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HomeHealthPeripheral Arterial Disease: The Impact on Quality of Life

Peripheral Arterial Disease: The Impact on Quality of Life


Causes and Risk Factors

Peripheral arterial disease (PAD) is a disorder characterized by a chronic reduction in blood flow to the extremities. The disease affects multiple populations. An estimated 4 million people in the United States over 40 have symptoms of intermittent claudication or more severe claudication or ischemia. The prevalence of PAD increases with age. Among those over 65, the prevalence is 15-20%. And among minority groups, prevalence is substantial, estimated at 12.6% of non-Hispanic blacks and 11% of Hispanics. Moreover, PAD is frequently underdiagnosed in individuals with atypical leg symptoms such as burning or aching pain, and in those with typical exertional leg symptoms who do not associate the symptoms as part of an aging process. PAD is frequently associated with other forms of cardiovascular disease, such as coronary heart disease and cerebrovascular disease, with up to 60% of individuals having these conditions. As baby boomers age, there is greater awareness that lower extremity PAD is an important health concern. This increasing public awareness will likely result in more individuals seeking treatment for PAD. An often ignored aspect in the evaluation of many symptomatic diseases is the impact on physical function. The primary care provider needs to understand the net effect of diseases on a patient’s ability to walk and function, as well as to what degree symptoms will potentially limit future functional capabilities. A thorough functional evaluation must be done in an environment that simulates the patient’s everyday function. This usually encompasses treadmill walking tests but may require specific evaluations of muscle strength with handheld dynamometers or isokinetic devices. A complete physiological assessment should be initially done in an inpatient setting with specific measures of gas exchange and determination of claudication threshold using exercise testing with oximetry measurements.

Symptoms and Diagnosis

Symptoms of PAD can be classic or atypical. Classic symptoms include intermittent claudication, which is the presence of pain, aching, cramping, numbness, or a sense of fatigue in the legs due to muscle ischemia. This type of pain occurs reproducibly with a certain level of exercise and is relieved within 10 minutes by rest. It is dependent on the severity of the PAD. Other classic symptoms of PAD are skin changes in the lower limb. The skin will become thin and shiny, the hair growth will be reduced, and the nails will thicken. These skin changes are late manifestations of chronic tissue ischemia. Atypical symptoms can be exhibited in older people and patients with diabetes. They can include atypical leg pain, often in the buttocks, thighs, or calves. The symptoms are atypical due to the patient not necessarily experiencing intermittent claudication. They can also include acute or chronic changes in the function and sensation of the lower limb, which can be due to an acute compaction of a plaque, embolization, or chronic nerve ischemia. Known neurogenic symptoms are termed as leg paresis and paresthesia, which patients often describe as weakness or heaviness of the leg(s) and altered sensations in specific regions of the lower limb. The diagnosis of PAD can be made primarily on the symptoms in the appropriate clinical context. By establishing the presence, character, and laterality of claudication symptoms, it can be determined whether or not the patient has peripheral vascular disease. An atypical cause of ischemic muscle pain can be confirmed if there is evidence of an arterial occlusive disease. This can be determined by comparing the pulsatile signs in the affected limb to those in the unaffected limb. This can indicate a substantial reduction of blood flow in the affected limb. Further evidence of arterial occlusive disease can be obtained by using a hand-held Doppler ultrasound, which can be used to record blood pressure at the toes and the arms to measure the ankle-brachial pressure index. An index of less than 0.9 provides the diagnosis of PAD with a sensitivity of 90% and a specificity of 99%.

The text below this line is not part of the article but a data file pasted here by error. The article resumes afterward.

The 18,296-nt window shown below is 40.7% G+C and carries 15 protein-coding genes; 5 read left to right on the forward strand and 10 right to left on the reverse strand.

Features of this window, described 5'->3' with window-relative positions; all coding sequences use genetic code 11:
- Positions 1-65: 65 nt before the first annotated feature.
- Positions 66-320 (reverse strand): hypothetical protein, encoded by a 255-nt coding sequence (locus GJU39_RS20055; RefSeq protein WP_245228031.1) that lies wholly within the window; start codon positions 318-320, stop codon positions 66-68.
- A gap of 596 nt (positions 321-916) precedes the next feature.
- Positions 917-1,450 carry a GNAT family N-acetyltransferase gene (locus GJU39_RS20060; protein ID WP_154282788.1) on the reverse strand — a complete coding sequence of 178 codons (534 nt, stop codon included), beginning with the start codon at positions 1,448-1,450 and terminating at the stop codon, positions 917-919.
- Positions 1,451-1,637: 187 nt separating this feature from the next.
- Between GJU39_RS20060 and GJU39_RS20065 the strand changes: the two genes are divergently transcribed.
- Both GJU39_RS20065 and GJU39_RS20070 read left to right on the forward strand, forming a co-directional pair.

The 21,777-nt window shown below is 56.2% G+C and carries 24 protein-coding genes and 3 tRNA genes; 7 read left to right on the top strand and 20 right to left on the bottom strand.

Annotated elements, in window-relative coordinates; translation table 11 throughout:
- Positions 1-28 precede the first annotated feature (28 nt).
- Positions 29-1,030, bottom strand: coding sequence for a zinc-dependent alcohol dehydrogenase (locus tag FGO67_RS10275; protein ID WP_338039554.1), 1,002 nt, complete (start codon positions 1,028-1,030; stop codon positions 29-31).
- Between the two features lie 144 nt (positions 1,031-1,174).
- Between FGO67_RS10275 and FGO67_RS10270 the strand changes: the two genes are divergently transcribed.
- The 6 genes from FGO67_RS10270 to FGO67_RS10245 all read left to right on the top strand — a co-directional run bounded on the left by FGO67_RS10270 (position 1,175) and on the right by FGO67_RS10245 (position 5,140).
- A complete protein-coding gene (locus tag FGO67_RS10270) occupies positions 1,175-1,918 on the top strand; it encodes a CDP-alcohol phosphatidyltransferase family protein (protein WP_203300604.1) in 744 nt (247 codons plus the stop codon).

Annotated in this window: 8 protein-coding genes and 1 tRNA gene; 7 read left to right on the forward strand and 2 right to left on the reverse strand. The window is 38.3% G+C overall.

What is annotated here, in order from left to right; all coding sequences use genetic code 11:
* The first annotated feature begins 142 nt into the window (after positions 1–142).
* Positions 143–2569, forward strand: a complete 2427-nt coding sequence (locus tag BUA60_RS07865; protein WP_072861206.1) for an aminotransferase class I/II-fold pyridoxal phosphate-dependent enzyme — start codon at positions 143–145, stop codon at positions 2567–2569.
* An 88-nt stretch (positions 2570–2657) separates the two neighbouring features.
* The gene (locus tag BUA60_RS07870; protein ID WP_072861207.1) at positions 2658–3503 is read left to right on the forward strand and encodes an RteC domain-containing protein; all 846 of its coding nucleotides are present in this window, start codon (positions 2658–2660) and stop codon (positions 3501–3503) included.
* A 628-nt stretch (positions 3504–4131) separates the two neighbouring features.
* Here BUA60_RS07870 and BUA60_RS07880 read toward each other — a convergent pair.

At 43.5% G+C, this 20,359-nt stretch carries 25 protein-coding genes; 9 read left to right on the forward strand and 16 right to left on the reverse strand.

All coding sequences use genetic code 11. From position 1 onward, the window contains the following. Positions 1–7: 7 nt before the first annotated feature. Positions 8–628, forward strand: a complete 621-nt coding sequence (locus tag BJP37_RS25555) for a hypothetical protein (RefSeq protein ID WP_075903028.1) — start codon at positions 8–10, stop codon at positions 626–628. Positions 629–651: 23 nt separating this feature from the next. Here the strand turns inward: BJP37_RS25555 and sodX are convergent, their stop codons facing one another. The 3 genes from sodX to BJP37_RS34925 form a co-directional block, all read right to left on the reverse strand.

Management and Treatment

This is why revascularization therapies are commonly used to alleviate ischemic symptoms. This is particularly beneficial to patients suffering from severe cases of claudication or critical limb ischemia. That being said, the purpose of revascularization to improve quality of life is debated, as it is suggested that revascularization is no more effective than just medical treatment alone, and most studies do not show a significant increase in quality of life. This then suggests that revascularization is more beneficial in terms of prolonging life rather than improving it.

Patients often adopt different management strategies when coping with PAD, one of these strategies being self-care. Self-care necessities, including making lifestyle changes such as quitting smoking and partaking in an exercise plan, have proven to be successful in alleviating symptoms of claudication. Another crucial part of self-care for patients with PAD is foot care. However, the patient must be able to see or reach his feet, which can be impossible for someone with a very severe case of claudication or critical limb ischemia.

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